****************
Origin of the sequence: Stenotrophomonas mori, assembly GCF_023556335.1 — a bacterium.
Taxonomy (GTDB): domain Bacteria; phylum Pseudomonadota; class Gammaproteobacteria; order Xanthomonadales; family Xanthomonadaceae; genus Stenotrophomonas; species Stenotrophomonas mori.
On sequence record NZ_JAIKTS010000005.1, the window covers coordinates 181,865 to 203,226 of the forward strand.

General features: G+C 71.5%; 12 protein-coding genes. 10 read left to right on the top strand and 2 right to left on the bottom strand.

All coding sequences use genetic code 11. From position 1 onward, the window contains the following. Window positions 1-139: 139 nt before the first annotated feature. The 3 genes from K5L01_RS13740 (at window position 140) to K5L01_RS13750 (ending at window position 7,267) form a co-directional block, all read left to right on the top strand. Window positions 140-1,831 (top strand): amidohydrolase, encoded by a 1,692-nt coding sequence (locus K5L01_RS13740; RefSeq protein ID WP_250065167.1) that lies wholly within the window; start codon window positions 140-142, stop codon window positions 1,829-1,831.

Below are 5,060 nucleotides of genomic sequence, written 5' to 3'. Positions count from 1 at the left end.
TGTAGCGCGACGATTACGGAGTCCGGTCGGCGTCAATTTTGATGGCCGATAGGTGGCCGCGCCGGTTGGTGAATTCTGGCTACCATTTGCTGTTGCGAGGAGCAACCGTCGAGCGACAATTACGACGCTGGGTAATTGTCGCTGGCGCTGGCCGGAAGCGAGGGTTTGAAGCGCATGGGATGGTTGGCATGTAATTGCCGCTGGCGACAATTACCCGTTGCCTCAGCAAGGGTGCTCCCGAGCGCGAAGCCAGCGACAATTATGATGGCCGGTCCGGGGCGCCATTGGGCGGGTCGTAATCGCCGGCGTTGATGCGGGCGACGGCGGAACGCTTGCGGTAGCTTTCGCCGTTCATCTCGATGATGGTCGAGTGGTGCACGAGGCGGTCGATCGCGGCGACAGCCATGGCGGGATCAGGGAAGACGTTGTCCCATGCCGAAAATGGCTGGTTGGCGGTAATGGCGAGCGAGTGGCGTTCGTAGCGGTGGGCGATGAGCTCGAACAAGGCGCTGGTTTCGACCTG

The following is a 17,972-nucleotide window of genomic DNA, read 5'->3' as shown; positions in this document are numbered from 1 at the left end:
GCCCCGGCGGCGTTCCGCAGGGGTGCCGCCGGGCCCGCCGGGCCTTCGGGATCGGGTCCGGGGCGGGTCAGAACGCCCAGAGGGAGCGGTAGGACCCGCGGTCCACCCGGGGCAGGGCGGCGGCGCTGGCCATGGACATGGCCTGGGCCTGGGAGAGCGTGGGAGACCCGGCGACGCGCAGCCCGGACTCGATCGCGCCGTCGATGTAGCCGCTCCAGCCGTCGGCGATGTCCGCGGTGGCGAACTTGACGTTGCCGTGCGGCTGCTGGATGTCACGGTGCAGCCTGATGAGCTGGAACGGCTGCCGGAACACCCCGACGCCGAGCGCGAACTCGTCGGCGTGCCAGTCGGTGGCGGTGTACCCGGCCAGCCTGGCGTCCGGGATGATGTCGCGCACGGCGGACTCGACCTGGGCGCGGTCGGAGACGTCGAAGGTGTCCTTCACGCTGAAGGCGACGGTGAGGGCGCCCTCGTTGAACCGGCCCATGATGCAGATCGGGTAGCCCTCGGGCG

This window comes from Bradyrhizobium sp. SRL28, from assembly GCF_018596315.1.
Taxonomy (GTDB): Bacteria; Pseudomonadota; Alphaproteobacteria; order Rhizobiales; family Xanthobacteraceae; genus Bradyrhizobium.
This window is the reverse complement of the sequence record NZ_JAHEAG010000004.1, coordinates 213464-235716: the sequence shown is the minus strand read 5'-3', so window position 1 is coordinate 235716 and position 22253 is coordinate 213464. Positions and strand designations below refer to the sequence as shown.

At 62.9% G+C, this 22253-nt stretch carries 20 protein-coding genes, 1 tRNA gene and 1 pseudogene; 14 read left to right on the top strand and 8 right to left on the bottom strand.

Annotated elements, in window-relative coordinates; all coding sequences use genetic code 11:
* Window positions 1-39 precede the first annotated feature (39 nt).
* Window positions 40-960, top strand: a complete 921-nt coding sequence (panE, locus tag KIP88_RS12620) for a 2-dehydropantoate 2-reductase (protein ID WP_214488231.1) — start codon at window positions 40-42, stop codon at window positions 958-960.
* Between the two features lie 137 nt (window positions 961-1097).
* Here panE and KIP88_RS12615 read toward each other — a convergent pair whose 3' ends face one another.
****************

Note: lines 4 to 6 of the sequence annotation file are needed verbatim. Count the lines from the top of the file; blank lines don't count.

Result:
General features: G+C 71.5%; 12 protein-coding genes. 10 read left to right on the top strand and 2 right to left on the bottom strand.

All coding sequences use genetic code 11. From position 1 onward, the window contains the following. Window positions 1-139: 139 nt before the first annotated feature. The 3 genes from K5L01_RS13740 (at window position 140) to K5L01_RS13750 (ending at window position 7,267) form a co-directional block, all read left to right on the top strand. Window positions 140-1,831 (top strand): amidohydrolase, encoded by a 1,692-nt coding sequence (locus K5L01_RS13740; RefSeq protein ID WP_250065167.1) that lies wholly within the window; start codon window positions 140-142, stop codon window positions 1,829-1,831.

Below are 5,060 nucleotides of genomic sequence, written 5' to 3'. Positions count from 1 at the left end.